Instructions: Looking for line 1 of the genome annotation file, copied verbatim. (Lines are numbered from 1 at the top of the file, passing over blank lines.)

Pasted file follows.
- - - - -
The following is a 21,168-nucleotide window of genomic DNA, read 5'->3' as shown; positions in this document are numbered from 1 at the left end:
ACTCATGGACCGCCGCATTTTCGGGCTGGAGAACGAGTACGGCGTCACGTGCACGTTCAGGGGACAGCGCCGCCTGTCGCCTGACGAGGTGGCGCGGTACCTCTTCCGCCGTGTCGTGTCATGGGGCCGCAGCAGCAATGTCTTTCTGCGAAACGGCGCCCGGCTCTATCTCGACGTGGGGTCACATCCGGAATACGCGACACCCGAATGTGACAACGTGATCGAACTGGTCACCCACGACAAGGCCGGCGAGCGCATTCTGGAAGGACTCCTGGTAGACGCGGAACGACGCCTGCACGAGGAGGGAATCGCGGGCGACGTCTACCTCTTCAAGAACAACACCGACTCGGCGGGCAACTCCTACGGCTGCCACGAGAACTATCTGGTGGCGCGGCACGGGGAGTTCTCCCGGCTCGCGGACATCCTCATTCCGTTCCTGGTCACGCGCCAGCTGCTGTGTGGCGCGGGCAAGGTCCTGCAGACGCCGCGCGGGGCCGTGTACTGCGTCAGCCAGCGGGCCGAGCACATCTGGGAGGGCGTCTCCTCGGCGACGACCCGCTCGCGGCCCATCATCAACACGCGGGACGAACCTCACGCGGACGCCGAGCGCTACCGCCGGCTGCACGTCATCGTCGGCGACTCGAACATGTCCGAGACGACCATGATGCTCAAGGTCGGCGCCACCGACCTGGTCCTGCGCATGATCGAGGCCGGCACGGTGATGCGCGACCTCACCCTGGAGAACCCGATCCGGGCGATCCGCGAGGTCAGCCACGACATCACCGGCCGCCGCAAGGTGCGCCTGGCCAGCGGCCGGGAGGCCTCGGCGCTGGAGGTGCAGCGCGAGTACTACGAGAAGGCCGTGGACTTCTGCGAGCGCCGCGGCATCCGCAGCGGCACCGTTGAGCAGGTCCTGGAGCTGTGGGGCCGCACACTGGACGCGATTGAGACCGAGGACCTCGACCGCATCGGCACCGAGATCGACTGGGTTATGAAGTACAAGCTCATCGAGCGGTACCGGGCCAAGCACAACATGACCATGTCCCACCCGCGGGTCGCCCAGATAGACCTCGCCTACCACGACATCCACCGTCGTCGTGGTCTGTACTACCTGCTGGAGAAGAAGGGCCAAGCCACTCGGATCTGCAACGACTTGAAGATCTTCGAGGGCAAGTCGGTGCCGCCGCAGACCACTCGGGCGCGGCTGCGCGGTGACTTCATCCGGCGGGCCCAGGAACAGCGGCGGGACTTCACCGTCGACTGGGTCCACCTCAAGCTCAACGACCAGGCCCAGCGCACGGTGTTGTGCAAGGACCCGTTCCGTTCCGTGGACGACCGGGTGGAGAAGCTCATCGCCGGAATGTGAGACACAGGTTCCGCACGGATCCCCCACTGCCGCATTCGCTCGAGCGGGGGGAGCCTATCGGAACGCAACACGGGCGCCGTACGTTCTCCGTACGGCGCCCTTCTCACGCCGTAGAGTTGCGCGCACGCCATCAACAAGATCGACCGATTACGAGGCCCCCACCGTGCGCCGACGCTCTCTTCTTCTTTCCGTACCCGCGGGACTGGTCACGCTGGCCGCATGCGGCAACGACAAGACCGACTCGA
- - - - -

The following is a 21,168-nucleotide window of genomic DNA, read 5'->3' as shown; positions in this document are numbered from 1 at the left end: